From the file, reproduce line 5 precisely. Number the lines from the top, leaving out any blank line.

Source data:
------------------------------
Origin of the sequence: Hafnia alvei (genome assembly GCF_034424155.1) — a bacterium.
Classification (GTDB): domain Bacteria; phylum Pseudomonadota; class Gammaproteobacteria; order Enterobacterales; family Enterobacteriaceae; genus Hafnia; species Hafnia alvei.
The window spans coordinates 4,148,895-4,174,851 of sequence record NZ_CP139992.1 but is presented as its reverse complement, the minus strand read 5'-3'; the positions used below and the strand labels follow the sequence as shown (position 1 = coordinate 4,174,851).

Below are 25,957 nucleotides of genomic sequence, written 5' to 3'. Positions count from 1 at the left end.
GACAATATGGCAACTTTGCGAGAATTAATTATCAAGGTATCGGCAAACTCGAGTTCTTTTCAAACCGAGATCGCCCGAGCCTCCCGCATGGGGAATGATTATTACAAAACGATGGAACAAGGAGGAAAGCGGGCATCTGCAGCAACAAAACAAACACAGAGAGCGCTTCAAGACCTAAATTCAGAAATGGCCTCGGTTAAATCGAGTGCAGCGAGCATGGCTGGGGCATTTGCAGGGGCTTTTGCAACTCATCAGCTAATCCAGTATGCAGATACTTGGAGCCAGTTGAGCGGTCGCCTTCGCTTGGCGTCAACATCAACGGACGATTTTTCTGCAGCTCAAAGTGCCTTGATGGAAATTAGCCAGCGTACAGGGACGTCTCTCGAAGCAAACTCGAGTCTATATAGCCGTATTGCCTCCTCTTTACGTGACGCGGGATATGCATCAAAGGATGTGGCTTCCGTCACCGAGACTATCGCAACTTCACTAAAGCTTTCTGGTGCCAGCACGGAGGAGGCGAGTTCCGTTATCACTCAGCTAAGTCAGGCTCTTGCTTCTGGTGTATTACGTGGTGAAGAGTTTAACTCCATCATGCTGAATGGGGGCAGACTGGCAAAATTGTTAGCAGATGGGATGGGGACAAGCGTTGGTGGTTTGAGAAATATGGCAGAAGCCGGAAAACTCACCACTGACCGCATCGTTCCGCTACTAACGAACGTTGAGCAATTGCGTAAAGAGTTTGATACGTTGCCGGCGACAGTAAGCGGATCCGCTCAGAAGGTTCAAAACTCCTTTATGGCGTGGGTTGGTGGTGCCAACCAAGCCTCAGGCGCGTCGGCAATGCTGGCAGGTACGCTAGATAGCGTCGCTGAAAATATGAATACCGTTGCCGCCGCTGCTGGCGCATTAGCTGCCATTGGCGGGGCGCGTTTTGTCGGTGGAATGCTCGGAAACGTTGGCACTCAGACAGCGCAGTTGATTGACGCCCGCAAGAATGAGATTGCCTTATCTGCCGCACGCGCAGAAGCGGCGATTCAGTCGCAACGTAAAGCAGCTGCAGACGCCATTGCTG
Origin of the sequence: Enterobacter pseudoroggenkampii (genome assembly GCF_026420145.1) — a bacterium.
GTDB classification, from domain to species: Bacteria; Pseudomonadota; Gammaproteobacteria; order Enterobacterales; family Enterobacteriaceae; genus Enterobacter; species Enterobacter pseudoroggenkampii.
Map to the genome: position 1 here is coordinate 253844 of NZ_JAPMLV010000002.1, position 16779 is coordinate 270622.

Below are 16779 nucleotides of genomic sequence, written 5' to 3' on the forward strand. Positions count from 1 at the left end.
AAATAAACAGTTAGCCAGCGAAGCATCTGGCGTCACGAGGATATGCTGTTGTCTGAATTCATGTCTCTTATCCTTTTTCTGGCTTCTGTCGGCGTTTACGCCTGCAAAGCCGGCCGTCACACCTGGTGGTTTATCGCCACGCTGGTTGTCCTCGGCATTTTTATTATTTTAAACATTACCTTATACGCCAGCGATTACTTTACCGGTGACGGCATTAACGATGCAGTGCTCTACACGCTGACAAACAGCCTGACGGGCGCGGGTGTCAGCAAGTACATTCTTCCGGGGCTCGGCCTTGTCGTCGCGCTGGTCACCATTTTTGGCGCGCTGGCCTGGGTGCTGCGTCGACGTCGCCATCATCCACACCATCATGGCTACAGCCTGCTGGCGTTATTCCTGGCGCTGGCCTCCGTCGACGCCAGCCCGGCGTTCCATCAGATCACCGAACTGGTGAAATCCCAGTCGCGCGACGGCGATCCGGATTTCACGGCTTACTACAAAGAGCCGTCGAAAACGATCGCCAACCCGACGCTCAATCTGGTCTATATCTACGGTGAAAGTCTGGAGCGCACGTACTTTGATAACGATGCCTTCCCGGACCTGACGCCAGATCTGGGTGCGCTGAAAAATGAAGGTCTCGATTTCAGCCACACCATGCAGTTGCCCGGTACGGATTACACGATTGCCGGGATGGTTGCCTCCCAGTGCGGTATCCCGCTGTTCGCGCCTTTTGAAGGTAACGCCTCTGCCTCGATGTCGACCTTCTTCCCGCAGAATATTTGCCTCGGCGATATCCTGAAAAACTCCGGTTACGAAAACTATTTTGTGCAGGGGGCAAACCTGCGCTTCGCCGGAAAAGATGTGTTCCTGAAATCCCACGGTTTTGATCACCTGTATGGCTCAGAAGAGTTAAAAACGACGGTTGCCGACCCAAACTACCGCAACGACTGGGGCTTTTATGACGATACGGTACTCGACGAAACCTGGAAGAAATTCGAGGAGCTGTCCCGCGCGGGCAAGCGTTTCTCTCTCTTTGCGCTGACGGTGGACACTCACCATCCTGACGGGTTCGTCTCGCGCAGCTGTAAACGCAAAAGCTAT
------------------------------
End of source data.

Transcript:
GACAATATGGCAACTTTGCGAGAATTAATTATCAAGGTATCGGCAAACTCGAGTTCTTTTCAAACCGAGATCGCCCGAGCCTCCCGCATGGGGAATGATTATTACAAAACGATGGAACAAGGAGGAAAGCGGGCATCTGCAGCAACAAAACAAACACAGAGAGCGCTTCAAGACCTAAATTCAGAAATGGCCTCGGTTAAATCGAGTGCAGCGAGCATGGCTGGGGCATTTGCAGGGGCTTTTGCAACTCATCAGCTAATCCAGTATGCAGATACTTGGAGCCAGTTGAGCGGTCGCCTTCGCTTGGCGTCAACATCAACGGACGATTTTTCTGCAGCTCAAAGTGCCTTGATGGAAATTAGCCAGCGTACAGGGACGTCTCTCGAAGCAAACTCGAGTCTATATAGCCGTATTGCCTCCTCTTTACGTGACGCGGGATATGCATCAAAGGATGTGGCTTCCGTCACCGAGACTATCGCAACTTCACTAAAGCTTTCTGGTGCCAGCACGGAGGAGGCGAGTTCCGTTATCACTCAGCTAAGTCAGGCTCTTGCTTCTGGTGTATTACGTGGTGAAGAGTTTAACTCCATCATGCTGAATGGGGGCAGACTGGCAAAATTGTTAGCAGATGGGATGGGGACAAGCGTTGGTGGTTTGAGAAATATGGCAGAAGCCGGAAAACTCACCACTGACCGCATCGTTCCGCTACTAACGAACGTTGAGCAATTGCGTAAAGAGTTTGATACGTTGCCGGCGACAGTAAGCGGATCCGCTCAGAAGGTTCAAAACTCCTTTATGGCGTGGGTTGGTGGTGCCAACCAAGCCTCAGGCGCGTCGGCAATGCTGGCAGGTACGCTAGATAGCGTCGCTGAAAATATGAATACCGTTGCCGCCGCTGCTGGCGCATTAGCTGCCATTGGCGGGGCGCGTTTTGTCGGTGGAATGCTCGGAAACGTTGGCACTCAGACAGCGCAGTTGATTGACGCCCGCAAGAATGAGATTGCCTTATCTGCCGCACGCGCAGAAGCGGCGATTCAGTCGCAACGTAAAGCAGCTGCAGACGCCATTGCTG